On February 2, 2022, the city hired Morris as its new building official.
Coming to Monroe
Morris said his commute to Monroe Town Hall is 20 minutes vs. an hour drive to Meriden.
“That’s saving roughly 10 hours a week,” he said of driving back and forth. Of Monroe, he said, “it’s very similar to Brookfield. It’s residential and you have commercial strips. In Brookfield it’s Route 7. It was like going home again.”
Monroe town officials have welcomed Morris with open arms.
“I look forward to working with our new chief building official,” Town Planner Rick Schultz said. “He has settled in nicely with his department and will be an asset to the town.”
“I’m extremely happy to have John on board,” First Selectman Ken Kellogg said. “We had significant staffing issues in our Building Department that had caused delays and frustrations. The pool of state-licensed building officials has diminished, and like other communities facing retirements this created recruitment challenges.”
“Whereas previously I had brought in building officials from other towns to help out by working in Monroe on evenings and weekends, we now have a great, new team in place,” Kellogg said. “John is a welcome addition to lead our Building Department. He has hit the ground running, has addressed all of the previous backlog, and has taken steps to improve procedures to get things done more efficiently. He has not only the knowledge and experience, but I think our customers will find him to be someone who is very approachable.”
With most building departments, Morris said inspectors give contractors a window between 10 a.m. and noon to meet for an inspection.
“Then they sit there two hours,” Morris said of contractors being tied up, waiting for an inspection. “We’ve got it down to a half hour window.”
When a residential or commercial job includes pouring concrete, Morris said he will stop by to do the inspection at 8:30 a.m., while on his way to the office, so the work is not delayed.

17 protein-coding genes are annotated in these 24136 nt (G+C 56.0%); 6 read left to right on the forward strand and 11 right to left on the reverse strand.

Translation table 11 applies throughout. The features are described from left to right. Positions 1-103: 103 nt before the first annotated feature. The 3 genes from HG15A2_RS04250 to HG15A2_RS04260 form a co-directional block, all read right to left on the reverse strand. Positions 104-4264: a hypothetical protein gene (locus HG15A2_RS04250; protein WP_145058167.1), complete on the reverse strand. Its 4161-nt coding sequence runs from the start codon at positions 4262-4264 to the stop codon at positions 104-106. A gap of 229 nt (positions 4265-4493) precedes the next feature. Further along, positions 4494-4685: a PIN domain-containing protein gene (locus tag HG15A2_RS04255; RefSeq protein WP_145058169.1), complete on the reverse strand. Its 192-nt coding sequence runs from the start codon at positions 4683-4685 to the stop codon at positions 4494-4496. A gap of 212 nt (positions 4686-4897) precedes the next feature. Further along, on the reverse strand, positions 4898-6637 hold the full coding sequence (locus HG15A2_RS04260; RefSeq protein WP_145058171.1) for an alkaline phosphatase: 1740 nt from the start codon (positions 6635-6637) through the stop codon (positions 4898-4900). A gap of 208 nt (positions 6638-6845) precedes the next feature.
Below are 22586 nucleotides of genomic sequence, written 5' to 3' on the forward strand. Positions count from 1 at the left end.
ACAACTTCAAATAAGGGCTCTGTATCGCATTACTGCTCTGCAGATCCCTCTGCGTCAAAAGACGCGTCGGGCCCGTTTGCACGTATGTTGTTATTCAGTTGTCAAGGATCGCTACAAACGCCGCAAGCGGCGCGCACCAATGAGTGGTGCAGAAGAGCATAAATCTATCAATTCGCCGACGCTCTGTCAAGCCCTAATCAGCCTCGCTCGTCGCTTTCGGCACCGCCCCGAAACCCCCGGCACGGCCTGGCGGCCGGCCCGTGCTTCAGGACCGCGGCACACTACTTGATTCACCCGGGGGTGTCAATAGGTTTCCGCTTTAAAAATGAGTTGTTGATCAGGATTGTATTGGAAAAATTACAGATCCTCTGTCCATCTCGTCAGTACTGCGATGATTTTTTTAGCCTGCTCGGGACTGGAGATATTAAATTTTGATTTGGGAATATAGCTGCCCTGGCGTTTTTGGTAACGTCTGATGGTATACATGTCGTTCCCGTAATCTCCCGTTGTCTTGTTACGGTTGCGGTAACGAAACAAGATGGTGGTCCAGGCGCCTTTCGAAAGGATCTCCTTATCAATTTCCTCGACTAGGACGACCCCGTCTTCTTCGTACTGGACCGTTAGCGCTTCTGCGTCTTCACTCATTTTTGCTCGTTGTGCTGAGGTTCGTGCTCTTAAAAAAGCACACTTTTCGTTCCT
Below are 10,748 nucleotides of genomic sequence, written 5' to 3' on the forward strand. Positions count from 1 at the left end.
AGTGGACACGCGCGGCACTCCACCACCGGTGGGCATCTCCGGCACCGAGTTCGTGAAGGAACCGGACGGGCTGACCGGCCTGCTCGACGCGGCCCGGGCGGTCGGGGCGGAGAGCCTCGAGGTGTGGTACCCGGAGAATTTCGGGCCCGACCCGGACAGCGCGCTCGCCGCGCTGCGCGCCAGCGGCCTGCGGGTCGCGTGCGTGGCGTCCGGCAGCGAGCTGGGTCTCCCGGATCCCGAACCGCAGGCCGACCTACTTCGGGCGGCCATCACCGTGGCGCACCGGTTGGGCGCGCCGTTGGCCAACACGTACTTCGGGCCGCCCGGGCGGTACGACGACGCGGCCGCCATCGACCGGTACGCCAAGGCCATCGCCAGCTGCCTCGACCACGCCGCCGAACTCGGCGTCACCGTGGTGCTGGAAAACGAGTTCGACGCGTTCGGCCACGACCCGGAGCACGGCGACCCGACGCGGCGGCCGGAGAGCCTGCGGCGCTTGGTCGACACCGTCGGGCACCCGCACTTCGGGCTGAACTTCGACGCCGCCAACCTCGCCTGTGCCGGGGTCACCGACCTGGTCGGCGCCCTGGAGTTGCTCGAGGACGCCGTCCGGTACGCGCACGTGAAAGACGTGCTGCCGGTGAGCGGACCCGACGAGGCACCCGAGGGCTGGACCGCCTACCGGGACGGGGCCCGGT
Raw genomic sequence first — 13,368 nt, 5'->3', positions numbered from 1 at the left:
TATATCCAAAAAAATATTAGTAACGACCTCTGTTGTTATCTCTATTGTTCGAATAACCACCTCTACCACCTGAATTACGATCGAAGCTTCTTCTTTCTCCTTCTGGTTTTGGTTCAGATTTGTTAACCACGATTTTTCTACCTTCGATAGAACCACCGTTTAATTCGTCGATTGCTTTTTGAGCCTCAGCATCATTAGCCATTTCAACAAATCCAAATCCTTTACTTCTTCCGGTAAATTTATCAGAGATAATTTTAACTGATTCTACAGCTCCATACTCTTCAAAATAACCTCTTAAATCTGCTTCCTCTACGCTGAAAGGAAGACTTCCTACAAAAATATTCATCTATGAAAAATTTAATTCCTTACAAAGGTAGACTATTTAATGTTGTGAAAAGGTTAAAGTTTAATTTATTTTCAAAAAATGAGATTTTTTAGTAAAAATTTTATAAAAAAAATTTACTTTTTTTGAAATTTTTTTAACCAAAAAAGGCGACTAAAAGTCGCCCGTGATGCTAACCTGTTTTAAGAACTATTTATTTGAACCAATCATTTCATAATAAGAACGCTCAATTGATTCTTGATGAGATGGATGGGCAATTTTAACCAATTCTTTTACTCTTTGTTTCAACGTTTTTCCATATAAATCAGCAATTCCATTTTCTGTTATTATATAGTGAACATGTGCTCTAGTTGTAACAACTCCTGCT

He said inspections are typically between 8:30 or 9 a.m. and 12:30 p.m. Then it’s back to the office at Town Hall to answer phone calls and help people who come in. On Tuesday afternoon, Morris worked on a half dozen solar permits.
Since Morris began working in Monroe, he said the department started using an Outlook calendar, rather than scheduling appointments long-hand, making it easier to keep track of things.
An improvement was also made to speed up the issuing of building permits for roofing, siding and replacement windows.
Morris said the building official used to have to review and sign off on each permit, leading to tall stacks of pending applications.
But now, if the applicant comes in with a complete application, has Home Improvement Contractor (HIC) registration, a certificate of insurance and a proper description of the project, Administrative Assistant Amanda Donaghey can issue the permit.
Morris said this enables people to receive a permit within two days, if not on the same day they visit. “We showed her what she needs to type on the permit, so she can approve it on my behalf,” he said of Donaghey.
Morris said he’s enjoying the work and the people in Monroe.